Well, most of you, our football enthusiasts who support us at TiF, will have little idea of what I’m just about to bring up for discussion here. But, I urge you to read a couple of more paragraphs, even though the subject matter, and teams discussed may not be relevant to European football. My belief is, like Racism, match-fixing is a big issue in football and one that warrants close scrutiny.
So I will start by giving you a brief history of the subject matter: Between 2007 and 2009, (though it could possibly have been happening before 2007 and probably even after 2009), little Zimbabwe’s national team underwent tours of Asia and lost several games, to team like Malaysia, Jordan and Singapore, teams that even Zimbabwe would be expected to brush aside with little trouble.
It has been established that the players and members of the national governing body ZIFA were paid to lose matches. And in some cases, ZIFA sent local football teams to represent the national team (how fraudulent and twisted is that?). This saga has now been dubbed the ‘Asiagate’ scandal
Like the racism sagas in England, the Asiagate scandal has taken a long time to solve. However, baby steps are now being taken by the country’s FA to administer punishment to those involved. As of March 2012, ZIFA had suspended 98 players pending investigation and now that an independent inquiry is complete, heads have begun to roll.
The former FA chief executive, her programmes manager, former national team coach, ex club coach, former premier league secretaries, a former match agent, former fitness trainer, two journalists and five players have been proscribed with life bans. And according to the national FA’s statements, this is just the beginning.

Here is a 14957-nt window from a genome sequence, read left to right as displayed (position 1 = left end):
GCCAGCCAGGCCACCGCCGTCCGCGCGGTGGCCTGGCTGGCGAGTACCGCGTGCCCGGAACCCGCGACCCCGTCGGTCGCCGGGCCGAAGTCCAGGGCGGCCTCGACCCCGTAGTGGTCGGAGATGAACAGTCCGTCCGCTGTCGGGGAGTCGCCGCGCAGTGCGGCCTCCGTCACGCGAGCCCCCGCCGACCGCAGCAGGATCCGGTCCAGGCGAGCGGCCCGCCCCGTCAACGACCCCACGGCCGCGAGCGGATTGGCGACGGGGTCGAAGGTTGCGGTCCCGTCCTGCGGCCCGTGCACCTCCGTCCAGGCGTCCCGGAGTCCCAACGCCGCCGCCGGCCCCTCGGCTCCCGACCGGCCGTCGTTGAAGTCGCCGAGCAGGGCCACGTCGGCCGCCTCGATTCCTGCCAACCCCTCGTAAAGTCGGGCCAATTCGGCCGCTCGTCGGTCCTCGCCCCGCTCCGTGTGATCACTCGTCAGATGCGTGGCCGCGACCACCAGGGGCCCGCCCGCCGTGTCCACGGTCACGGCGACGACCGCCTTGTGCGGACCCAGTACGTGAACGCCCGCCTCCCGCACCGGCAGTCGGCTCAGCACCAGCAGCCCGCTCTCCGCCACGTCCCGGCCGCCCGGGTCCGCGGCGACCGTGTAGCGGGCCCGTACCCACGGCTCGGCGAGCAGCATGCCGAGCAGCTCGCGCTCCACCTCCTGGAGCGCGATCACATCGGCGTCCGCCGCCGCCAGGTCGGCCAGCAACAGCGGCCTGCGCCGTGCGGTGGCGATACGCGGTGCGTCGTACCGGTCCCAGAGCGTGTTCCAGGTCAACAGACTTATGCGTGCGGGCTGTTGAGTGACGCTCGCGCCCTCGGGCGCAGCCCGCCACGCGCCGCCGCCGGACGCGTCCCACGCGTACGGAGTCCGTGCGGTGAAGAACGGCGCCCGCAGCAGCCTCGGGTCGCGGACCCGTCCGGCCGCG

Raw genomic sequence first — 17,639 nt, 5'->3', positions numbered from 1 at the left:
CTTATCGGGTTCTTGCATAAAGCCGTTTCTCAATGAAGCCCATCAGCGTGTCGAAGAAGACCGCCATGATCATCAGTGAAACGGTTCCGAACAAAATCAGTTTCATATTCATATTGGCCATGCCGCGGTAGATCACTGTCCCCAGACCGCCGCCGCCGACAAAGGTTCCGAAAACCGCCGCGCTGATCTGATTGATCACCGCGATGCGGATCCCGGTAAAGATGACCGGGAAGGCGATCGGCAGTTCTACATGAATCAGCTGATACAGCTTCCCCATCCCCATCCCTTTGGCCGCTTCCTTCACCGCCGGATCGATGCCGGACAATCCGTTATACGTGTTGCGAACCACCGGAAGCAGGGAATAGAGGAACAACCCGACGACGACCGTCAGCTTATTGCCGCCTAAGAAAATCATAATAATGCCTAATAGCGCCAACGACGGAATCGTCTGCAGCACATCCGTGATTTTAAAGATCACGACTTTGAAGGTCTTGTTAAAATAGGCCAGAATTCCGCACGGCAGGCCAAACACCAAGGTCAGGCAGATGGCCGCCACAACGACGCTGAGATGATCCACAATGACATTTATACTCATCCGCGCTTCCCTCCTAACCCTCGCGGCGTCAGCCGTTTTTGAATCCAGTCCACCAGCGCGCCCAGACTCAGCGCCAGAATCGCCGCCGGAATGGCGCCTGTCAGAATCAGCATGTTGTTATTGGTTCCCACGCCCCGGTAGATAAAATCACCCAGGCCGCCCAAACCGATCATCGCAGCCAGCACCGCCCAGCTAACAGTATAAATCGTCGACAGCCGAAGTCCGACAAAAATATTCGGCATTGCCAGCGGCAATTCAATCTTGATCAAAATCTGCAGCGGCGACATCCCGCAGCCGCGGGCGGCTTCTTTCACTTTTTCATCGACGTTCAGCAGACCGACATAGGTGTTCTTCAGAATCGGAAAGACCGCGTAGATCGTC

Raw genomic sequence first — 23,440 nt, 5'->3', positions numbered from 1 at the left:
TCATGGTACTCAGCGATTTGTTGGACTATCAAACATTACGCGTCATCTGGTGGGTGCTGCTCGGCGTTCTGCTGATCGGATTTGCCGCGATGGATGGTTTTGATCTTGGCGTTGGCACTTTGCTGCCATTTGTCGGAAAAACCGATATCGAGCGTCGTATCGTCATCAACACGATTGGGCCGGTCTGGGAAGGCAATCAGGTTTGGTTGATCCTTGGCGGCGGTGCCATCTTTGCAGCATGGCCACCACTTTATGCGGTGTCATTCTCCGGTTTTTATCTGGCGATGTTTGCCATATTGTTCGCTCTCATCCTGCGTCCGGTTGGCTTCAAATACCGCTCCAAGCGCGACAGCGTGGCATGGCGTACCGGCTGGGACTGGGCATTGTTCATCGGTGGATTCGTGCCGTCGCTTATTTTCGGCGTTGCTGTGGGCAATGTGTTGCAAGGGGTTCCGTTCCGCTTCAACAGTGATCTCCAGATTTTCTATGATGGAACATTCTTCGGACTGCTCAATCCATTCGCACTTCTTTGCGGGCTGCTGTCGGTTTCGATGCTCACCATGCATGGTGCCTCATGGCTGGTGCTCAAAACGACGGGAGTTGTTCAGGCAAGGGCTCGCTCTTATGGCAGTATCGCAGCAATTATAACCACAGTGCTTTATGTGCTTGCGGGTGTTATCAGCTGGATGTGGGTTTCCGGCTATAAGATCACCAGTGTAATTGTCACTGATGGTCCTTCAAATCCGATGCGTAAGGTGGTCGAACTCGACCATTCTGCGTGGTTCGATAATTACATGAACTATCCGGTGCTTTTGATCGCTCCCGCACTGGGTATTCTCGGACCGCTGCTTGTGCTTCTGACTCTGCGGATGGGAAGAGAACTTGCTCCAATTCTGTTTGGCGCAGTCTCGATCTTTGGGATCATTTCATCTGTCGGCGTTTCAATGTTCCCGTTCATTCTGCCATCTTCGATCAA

Sadly however, those on the ban list who are plying their trade outside the country were not immediately affected, because FIFA has yet to extend the ban effected at national level, to international level. Those plying their trade in South Africa, like Sunday Chidzambwa, Thomas Sweswe, still turned out for their respective sides. Mamelodi Sundowns are the only South African side who have promised to go hard on players implicated in the scandal and promised to support Zimbabwe’s efforts to clean up their football.
So what does this mean for football in general? What will be the response of the South African FA? And what, how and after how long will FIFA react to this stiff stance taken by ZIFA?
Match fixing is a big issue, one which all countries should commit to eradicate in football. The example Zimbabwe has set deserves following. The country’s FA has promised further criminal action against those found guilty of match fixing. But will they not be a lone voice? Support is needed from FIFA, from SAFA, and perhaps the English FA too. Perhaps we should start a kick it out initiative for match fixing too, because even though it is racism Europe struggles with, in Africa it is match fixing, and the support of Europe’s big wigs will go a long way.
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